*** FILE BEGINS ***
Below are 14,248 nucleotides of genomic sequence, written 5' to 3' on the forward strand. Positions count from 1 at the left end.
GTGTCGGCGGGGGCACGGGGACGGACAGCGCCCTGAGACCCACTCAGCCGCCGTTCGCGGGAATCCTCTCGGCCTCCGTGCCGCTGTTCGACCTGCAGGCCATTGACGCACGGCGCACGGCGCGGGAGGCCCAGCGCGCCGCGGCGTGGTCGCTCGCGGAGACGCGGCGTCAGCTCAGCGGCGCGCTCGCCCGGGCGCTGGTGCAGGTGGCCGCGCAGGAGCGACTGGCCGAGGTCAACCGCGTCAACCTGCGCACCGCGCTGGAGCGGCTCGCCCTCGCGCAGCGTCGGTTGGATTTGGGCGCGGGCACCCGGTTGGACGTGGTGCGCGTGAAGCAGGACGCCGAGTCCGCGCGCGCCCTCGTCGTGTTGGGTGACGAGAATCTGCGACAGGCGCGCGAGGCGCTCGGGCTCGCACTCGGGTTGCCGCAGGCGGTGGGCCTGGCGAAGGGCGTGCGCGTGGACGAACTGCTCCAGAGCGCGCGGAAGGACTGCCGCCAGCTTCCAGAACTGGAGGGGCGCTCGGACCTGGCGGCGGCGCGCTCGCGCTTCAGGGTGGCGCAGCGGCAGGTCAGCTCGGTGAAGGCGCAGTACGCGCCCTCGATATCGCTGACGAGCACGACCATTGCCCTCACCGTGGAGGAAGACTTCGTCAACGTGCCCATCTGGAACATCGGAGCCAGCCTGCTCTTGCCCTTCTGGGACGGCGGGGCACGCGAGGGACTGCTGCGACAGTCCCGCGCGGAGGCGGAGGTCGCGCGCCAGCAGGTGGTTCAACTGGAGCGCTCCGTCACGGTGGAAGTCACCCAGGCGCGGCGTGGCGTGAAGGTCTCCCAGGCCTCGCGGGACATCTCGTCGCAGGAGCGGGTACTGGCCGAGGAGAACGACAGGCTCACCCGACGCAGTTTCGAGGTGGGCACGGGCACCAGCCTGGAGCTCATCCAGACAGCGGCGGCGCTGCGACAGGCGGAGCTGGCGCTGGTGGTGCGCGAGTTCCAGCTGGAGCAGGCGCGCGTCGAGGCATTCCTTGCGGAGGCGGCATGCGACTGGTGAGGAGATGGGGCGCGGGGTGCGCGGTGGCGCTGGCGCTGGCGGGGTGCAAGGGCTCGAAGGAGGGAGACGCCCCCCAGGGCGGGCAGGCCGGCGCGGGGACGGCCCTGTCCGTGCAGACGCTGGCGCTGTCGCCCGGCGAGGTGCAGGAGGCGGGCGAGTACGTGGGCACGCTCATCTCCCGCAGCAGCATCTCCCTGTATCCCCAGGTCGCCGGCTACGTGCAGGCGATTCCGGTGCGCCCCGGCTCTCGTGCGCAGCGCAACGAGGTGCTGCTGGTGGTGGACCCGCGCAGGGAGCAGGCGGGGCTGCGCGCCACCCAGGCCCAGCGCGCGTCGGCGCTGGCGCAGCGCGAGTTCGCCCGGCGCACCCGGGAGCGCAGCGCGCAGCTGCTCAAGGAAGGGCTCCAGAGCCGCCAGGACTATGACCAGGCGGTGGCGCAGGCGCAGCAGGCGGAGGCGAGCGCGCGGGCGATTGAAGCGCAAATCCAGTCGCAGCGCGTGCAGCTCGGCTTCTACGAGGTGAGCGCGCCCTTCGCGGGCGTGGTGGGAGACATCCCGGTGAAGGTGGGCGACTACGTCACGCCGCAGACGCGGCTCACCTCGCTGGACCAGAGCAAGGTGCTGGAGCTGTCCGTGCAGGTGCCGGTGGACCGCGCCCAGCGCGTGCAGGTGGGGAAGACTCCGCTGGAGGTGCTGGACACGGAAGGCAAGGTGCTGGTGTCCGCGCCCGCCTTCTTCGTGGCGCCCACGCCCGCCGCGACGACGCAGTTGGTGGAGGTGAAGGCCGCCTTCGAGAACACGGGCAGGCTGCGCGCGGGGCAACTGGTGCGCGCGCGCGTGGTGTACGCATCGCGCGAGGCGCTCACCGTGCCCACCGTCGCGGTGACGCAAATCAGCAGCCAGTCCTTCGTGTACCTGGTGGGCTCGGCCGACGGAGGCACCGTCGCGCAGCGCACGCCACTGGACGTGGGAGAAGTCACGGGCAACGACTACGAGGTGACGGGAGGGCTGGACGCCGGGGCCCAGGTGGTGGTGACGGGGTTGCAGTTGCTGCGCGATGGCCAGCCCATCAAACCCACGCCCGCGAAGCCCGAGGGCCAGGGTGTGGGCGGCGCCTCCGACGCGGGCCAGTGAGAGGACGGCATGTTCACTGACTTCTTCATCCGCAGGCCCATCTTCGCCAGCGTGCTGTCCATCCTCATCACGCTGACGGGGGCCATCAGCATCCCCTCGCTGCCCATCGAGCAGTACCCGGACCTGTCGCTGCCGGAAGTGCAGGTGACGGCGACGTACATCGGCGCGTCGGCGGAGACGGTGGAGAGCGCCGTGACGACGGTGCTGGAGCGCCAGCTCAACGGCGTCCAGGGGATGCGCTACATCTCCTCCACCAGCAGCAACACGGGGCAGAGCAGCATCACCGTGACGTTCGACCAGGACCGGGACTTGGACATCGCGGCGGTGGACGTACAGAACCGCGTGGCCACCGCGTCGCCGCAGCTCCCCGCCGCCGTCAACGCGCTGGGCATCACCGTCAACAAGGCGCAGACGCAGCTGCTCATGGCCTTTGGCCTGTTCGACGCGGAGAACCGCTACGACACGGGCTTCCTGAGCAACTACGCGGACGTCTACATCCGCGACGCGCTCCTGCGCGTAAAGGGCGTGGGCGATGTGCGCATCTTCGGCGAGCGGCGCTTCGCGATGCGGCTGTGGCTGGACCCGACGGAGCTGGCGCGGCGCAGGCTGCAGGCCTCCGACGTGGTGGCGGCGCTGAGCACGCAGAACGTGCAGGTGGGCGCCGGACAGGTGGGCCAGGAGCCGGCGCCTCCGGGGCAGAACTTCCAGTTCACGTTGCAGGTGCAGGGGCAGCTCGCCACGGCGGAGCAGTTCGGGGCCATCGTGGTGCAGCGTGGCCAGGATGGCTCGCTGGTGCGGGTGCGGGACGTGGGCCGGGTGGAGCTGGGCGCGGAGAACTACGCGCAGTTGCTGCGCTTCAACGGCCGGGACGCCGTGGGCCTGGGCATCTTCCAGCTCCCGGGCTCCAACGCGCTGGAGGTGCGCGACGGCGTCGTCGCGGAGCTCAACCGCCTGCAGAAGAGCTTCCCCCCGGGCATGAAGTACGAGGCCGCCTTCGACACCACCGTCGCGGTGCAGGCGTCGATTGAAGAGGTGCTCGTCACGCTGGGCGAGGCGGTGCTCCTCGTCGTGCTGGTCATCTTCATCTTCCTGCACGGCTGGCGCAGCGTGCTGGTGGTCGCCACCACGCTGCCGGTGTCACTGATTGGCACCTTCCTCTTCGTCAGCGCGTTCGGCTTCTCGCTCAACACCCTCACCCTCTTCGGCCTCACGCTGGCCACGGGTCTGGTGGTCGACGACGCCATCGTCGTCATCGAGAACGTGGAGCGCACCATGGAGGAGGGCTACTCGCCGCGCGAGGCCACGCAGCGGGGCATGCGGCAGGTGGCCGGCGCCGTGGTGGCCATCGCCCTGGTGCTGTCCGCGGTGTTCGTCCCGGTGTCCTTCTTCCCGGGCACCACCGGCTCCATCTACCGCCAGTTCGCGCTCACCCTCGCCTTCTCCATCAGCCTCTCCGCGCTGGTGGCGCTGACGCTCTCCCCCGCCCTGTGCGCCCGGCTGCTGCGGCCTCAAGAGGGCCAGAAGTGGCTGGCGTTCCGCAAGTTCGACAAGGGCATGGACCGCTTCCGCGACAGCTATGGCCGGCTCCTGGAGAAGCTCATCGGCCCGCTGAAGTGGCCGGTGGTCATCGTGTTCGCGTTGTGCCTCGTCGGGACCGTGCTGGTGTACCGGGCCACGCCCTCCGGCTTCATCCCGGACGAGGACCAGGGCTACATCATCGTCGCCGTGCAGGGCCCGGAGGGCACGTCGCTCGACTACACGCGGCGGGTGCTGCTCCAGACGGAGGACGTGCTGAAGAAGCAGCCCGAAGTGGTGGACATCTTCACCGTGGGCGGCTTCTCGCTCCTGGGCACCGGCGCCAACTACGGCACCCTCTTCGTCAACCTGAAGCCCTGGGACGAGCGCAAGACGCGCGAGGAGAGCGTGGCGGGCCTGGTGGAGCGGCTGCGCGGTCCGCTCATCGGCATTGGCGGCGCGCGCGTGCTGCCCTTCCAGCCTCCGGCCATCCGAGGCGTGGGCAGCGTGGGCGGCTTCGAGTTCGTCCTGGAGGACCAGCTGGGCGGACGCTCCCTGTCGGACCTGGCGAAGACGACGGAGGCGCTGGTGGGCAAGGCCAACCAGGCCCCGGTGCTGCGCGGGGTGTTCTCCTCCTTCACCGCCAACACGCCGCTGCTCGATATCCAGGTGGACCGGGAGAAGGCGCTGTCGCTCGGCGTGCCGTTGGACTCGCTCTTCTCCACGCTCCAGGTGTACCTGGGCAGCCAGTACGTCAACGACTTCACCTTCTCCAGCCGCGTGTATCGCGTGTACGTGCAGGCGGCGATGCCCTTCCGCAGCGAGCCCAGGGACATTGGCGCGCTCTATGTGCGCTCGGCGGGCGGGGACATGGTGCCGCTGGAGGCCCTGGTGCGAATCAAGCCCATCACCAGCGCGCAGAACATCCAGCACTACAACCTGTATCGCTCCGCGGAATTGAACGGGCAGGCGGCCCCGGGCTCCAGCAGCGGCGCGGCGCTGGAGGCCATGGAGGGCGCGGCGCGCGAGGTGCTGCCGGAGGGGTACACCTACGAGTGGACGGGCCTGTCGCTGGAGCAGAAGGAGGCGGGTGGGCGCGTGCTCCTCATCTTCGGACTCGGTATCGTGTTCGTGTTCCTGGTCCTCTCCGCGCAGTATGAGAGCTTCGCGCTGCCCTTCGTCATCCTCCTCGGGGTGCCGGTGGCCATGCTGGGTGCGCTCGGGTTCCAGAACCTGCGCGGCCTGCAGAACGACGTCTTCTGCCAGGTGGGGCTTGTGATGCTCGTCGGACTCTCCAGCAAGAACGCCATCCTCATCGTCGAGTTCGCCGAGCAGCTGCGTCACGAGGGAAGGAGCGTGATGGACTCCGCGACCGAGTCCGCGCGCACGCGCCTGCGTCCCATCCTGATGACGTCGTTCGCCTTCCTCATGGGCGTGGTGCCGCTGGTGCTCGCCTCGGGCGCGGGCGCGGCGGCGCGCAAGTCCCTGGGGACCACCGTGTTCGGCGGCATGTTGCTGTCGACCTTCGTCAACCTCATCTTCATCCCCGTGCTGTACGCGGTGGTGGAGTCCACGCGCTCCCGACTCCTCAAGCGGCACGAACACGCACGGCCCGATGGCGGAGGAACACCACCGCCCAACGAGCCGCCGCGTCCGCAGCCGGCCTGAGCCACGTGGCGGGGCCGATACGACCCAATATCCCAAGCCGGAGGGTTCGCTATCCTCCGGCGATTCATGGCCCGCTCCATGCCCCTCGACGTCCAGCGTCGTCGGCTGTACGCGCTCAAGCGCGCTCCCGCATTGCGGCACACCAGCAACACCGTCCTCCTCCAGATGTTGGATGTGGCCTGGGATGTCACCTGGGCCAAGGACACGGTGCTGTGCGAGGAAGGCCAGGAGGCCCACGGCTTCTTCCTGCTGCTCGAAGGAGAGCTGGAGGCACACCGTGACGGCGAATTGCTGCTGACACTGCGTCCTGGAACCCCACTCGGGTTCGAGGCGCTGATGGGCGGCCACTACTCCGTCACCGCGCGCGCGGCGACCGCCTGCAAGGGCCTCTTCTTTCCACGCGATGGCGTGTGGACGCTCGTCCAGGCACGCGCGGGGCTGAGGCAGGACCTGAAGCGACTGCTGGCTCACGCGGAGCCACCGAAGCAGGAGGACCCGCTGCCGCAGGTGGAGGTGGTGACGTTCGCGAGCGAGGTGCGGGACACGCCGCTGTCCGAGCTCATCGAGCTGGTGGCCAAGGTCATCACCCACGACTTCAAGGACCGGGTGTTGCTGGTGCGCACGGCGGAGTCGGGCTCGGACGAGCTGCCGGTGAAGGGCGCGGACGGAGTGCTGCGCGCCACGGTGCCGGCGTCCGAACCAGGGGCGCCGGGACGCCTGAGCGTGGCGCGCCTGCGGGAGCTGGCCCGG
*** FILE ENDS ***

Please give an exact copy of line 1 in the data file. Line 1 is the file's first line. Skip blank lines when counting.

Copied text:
Below are 14,248 nucleotides of genomic sequence, written 5' to 3' on the forward strand. Positions count from 1 at the left end.